Regent Ken Montera requested that the resolution be returned to the University Affairs Committee for further discussion and said he would like more information on current policies and procedures on the use of embryonic stem cells in research. The motion to return the issue to committee passed 7-2, with Regents Glen Gallegos and Ilana Spiegel voting against.
CU Boulder Campus update
Chancellor Philip DiStefano provided an update on Boulder campus activities, including the results of Colorado Free Application Days, a program that allows Colorado residents to apply for free to all public and some private state colleges and universities.
CU Boulder received 10,483 applications this year, according to preliminary figures — mostly first-year applications along with 212 applications for a transfer — a 2% increase over last year’s free application days.
He also detailed the campus’ decision this summer to move health and wellness services under Strategic Relationships and Support in order to take a more holistic approach to mental health and well-being for faculty, staff and students.
“Supporting health and well-being is fundamental to our success in the classroom, lab and workplace,” said DiStefano.
He noted that there are only four weeks left until the “Right Here, Right Now” global climate summit, which CU Boulder is co-hosting with the United Nations Human Rights Council, December 1-4. Registration is now possible on the Summit website, along with information about the Watch Globally, Engage Locally event series, which focuses on local experts and the impacts of climate change.
Resolutions of Appreciation
The Board of Regents recognized the service of three regents. Regent Sue Sharkey served 12 years as District 4 elected Regent. Kroll served as Regent-elect for District 1 for six years. Ganahl served six years as at-large elected regent.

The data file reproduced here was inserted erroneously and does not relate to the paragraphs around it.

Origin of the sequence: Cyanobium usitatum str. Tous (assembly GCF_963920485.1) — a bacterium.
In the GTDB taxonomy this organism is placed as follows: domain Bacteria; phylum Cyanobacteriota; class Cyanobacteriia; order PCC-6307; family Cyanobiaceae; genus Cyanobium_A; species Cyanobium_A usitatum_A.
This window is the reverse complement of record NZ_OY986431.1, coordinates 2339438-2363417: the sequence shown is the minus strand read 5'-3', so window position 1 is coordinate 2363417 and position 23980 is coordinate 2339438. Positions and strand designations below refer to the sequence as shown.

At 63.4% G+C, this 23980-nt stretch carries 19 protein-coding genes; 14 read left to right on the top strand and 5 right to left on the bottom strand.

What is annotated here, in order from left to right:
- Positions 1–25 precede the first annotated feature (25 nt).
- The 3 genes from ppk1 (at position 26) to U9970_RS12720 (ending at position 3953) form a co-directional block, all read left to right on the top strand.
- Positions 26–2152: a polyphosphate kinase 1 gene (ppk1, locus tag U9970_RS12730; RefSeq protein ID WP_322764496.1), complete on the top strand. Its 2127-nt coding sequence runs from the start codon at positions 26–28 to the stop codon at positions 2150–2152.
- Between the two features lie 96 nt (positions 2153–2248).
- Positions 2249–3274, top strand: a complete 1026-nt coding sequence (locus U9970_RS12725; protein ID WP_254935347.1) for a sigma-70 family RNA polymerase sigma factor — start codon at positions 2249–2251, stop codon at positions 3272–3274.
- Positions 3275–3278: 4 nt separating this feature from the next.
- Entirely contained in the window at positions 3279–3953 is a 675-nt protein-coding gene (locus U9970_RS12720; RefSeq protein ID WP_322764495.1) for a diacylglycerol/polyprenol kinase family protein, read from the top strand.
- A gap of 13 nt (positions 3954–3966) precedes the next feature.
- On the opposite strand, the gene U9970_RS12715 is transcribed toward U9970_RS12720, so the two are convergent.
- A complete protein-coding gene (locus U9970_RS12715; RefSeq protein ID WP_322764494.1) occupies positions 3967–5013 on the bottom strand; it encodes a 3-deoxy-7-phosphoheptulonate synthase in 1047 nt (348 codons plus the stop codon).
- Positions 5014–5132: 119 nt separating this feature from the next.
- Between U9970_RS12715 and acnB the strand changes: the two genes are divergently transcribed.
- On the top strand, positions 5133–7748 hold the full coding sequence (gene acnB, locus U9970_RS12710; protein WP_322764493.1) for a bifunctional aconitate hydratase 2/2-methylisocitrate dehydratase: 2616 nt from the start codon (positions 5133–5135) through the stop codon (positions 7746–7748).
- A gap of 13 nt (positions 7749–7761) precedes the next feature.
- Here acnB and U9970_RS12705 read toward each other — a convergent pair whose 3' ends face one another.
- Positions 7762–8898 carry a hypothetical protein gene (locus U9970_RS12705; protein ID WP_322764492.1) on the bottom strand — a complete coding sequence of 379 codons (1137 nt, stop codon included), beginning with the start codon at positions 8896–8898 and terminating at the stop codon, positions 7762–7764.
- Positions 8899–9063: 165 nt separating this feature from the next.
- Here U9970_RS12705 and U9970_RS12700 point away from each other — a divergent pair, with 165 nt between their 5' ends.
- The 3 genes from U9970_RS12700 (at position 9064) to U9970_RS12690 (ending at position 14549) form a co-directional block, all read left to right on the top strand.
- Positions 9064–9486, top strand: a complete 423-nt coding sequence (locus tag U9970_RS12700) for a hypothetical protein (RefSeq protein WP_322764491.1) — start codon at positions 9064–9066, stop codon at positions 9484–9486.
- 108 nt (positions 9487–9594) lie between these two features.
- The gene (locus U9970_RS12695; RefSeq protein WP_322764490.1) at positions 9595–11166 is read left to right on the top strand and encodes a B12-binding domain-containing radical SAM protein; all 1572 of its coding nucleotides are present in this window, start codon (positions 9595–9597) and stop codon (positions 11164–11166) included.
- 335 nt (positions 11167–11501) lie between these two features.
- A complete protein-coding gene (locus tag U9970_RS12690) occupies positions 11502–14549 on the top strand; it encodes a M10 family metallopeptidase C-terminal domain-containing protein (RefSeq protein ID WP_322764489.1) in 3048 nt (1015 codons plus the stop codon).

At the end of their term, Regents are made Regents Emeritus for their dedication and service to the University of Colorado. This was her last regular board meeting.
The board also:
Approved the establishment of the Larry Gold Endowment Professorship at CU Boulder. The professorship honors Gold, who has been a professor at the Chair of Molecular, Cellular and Developmental Biology since 1969 and whose research focuses on human diseases.
Approved two temporary appointments and four sabbaticals for CU Boulder faculty members, as well as several Distinguished Professor appointments. Recognized recipients of honorary degrees, distinguished service awards, and university medals for 2023. These alumni and supporters will receive public recognition in April.
Received a petition from a representative of the UCCS student government calling on the CU system to divest the system’s investments and endowments from the fossil fuel industry and reinvest in clean energy by the end of 2027.
The next regular board meeting is scheduled for June 9th-10th. February 2023 planned in the system office of the CU.